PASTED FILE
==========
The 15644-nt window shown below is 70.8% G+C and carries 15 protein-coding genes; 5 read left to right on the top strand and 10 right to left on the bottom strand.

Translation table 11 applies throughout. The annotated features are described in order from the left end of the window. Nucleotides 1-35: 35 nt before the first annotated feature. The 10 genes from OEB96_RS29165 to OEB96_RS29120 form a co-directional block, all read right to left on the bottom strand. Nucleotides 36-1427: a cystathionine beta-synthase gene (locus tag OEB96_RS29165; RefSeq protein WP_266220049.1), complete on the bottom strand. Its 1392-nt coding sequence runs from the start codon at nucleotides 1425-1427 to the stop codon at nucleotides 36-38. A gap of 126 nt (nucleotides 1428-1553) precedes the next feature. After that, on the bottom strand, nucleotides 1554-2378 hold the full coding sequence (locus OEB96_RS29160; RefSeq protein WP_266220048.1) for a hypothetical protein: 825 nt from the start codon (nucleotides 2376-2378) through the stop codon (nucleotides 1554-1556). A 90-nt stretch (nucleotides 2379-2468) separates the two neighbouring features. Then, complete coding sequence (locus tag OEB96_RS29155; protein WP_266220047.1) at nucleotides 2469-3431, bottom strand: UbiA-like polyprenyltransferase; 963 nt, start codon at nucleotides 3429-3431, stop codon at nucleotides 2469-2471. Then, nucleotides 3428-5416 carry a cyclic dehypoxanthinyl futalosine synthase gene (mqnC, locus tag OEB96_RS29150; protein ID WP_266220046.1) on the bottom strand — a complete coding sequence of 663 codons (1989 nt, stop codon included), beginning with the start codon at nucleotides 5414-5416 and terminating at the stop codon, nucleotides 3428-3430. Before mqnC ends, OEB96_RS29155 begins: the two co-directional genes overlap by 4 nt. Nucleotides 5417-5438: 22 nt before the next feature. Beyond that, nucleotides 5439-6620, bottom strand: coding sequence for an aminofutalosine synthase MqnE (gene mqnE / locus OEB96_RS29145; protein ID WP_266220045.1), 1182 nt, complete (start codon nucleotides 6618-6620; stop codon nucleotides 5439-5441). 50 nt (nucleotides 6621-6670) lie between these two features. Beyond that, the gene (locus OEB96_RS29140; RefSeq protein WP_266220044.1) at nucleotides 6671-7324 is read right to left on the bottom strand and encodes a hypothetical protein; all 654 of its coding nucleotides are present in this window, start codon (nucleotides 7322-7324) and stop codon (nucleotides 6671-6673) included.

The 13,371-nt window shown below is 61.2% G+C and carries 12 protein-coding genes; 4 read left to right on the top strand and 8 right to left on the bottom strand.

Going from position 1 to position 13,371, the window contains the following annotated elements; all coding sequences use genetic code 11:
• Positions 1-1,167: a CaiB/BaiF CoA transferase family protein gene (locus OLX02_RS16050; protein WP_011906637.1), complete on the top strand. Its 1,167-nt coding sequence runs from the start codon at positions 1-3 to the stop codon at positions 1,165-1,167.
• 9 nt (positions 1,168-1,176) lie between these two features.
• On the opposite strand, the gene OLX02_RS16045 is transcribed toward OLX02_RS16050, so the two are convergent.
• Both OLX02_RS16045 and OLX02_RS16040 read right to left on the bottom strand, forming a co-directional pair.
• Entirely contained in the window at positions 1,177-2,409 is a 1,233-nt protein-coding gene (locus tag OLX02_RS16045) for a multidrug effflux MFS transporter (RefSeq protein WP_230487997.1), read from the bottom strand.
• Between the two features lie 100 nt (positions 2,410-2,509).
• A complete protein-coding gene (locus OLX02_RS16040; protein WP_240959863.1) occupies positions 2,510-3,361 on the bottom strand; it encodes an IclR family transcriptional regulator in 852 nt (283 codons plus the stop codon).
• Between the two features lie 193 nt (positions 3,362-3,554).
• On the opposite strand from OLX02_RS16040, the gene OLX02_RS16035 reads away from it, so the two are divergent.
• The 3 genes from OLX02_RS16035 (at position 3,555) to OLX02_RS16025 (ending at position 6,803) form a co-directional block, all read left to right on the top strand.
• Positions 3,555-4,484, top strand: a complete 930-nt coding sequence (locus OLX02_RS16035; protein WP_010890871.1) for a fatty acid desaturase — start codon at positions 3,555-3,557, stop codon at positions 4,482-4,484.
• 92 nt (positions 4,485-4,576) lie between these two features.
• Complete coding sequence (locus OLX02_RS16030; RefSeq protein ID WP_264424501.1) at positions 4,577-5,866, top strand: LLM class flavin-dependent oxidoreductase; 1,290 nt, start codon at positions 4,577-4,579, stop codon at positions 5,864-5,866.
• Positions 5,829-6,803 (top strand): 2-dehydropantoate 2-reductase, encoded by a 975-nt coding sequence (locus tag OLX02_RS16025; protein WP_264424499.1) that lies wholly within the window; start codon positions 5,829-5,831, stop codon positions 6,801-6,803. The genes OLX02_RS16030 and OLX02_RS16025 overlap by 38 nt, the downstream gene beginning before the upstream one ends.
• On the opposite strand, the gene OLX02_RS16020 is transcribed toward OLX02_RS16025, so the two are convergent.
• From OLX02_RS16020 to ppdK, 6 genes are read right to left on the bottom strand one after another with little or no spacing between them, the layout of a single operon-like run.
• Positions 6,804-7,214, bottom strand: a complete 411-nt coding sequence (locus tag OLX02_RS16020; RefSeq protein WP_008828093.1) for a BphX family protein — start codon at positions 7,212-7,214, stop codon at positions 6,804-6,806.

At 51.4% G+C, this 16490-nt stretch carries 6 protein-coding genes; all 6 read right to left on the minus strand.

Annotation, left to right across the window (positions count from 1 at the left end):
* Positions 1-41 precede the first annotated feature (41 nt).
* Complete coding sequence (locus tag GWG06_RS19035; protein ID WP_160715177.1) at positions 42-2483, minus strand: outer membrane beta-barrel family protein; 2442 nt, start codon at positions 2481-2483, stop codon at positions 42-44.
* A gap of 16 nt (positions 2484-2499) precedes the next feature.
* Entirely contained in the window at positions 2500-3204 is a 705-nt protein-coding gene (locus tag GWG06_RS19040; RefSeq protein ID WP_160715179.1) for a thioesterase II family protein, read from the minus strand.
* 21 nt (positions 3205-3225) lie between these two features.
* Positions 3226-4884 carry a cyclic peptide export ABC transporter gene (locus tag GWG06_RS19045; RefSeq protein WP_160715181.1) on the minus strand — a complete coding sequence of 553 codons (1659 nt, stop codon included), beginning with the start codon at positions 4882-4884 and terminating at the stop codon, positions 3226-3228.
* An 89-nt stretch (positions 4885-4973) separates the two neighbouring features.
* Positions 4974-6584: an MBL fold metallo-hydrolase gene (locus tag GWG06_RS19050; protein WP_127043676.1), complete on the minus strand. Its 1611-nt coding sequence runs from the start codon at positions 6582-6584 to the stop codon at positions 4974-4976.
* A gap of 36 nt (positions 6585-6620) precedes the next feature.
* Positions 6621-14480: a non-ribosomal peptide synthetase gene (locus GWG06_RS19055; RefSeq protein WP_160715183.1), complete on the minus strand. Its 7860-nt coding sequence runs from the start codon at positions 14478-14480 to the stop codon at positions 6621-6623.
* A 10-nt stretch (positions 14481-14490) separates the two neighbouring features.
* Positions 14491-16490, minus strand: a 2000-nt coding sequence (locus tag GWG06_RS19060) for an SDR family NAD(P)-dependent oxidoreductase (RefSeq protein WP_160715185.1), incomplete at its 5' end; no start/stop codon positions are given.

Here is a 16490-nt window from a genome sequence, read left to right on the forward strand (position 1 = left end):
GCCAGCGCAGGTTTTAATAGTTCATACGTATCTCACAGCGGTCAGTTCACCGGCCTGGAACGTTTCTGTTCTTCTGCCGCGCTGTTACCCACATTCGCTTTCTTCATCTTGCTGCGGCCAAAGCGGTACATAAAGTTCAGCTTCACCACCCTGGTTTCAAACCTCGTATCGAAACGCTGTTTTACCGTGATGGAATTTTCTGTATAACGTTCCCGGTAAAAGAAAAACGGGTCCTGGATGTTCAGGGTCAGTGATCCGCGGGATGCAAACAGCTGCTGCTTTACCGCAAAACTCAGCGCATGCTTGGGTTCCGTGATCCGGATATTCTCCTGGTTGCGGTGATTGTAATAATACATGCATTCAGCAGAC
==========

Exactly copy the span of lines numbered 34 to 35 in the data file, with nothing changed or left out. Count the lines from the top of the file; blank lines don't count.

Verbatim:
* A 10-nt stretch (positions 14481-14490) separates the two neighbouring features.
* Positions 14491-16490, minus strand: a 2000-nt coding sequence (locus tag GWG06_RS19060) for an SDR family NAD(P)-dependent oxidoreductase (RefSeq protein WP_160715185.1), incomplete at its 5' end; no start/stop codon positions are given.